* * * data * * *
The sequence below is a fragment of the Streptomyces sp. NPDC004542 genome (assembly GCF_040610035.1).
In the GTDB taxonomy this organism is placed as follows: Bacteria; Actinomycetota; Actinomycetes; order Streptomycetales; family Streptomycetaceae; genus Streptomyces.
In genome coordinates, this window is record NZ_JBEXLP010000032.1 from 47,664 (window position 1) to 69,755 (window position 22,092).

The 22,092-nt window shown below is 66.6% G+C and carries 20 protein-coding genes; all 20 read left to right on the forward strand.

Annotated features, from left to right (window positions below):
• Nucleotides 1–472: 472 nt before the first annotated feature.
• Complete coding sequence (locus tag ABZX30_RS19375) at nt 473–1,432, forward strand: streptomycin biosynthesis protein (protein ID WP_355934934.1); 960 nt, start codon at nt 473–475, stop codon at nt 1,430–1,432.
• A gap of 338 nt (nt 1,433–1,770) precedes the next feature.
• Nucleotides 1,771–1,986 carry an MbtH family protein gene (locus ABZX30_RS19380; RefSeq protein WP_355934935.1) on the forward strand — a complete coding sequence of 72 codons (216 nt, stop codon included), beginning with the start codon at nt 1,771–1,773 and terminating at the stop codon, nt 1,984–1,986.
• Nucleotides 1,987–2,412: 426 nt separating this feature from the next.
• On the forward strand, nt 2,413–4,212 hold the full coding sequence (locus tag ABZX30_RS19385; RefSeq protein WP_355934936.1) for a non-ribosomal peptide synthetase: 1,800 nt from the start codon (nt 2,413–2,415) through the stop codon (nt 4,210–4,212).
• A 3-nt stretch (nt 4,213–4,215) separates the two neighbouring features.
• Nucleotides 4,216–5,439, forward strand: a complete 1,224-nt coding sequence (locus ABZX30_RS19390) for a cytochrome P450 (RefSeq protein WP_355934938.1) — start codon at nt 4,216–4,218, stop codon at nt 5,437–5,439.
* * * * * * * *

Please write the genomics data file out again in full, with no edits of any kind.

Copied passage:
The sequence below is a fragment of the Streptomyces sp. NPDC004542 genome (assembly GCF_040610035.1).
In the GTDB taxonomy this organism is placed as follows: Bacteria; Actinomycetota; Actinomycetes; order Streptomycetales; family Streptomycetaceae; genus Streptomyces.
In genome coordinates, this window is record NZ_JBEXLP010000032.1 from 47,664 (window position 1) to 69,755 (window position 22,092).

The 22,092-nt window shown below is 66.6% G+C and carries 20 protein-coding genes; all 20 read left to right on the forward strand.

Annotated features, from left to right (window positions below):
• Nucleotides 1–472: 472 nt before the first annotated feature.
• Complete coding sequence (locus tag ABZX30_RS19375) at nt 473–1,432, forward strand: streptomycin biosynthesis protein (protein ID WP_355934934.1); 960 nt, start codon at nt 473–475, stop codon at nt 1,430–1,432.
• A gap of 338 nt (nt 1,433–1,770) precedes the next feature.
• Nucleotides 1,771–1,986 carry an MbtH family protein gene (locus ABZX30_RS19380; RefSeq protein WP_355934935.1) on the forward strand — a complete coding sequence of 72 codons (216 nt, stop codon included), beginning with the start codon at nt 1,771–1,773 and terminating at the stop codon, nt 1,984–1,986.
• Nucleotides 1,987–2,412: 426 nt separating this feature from the next.
• On the forward strand, nt 2,413–4,212 hold the full coding sequence (locus tag ABZX30_RS19385; RefSeq protein WP_355934936.1) for a non-ribosomal peptide synthetase: 1,800 nt from the start codon (nt 2,413–2,415) through the stop codon (nt 4,210–4,212).
• A 3-nt stretch (nt 4,213–4,215) separates the two neighbouring features.
• Nucleotides 4,216–5,439, forward strand: a complete 1,224-nt coding sequence (locus ABZX30_RS19390) for a cytochrome P450 (RefSeq protein WP_355934938.1) — start codon at nt 4,216–4,218, stop codon at nt 5,437–5,439.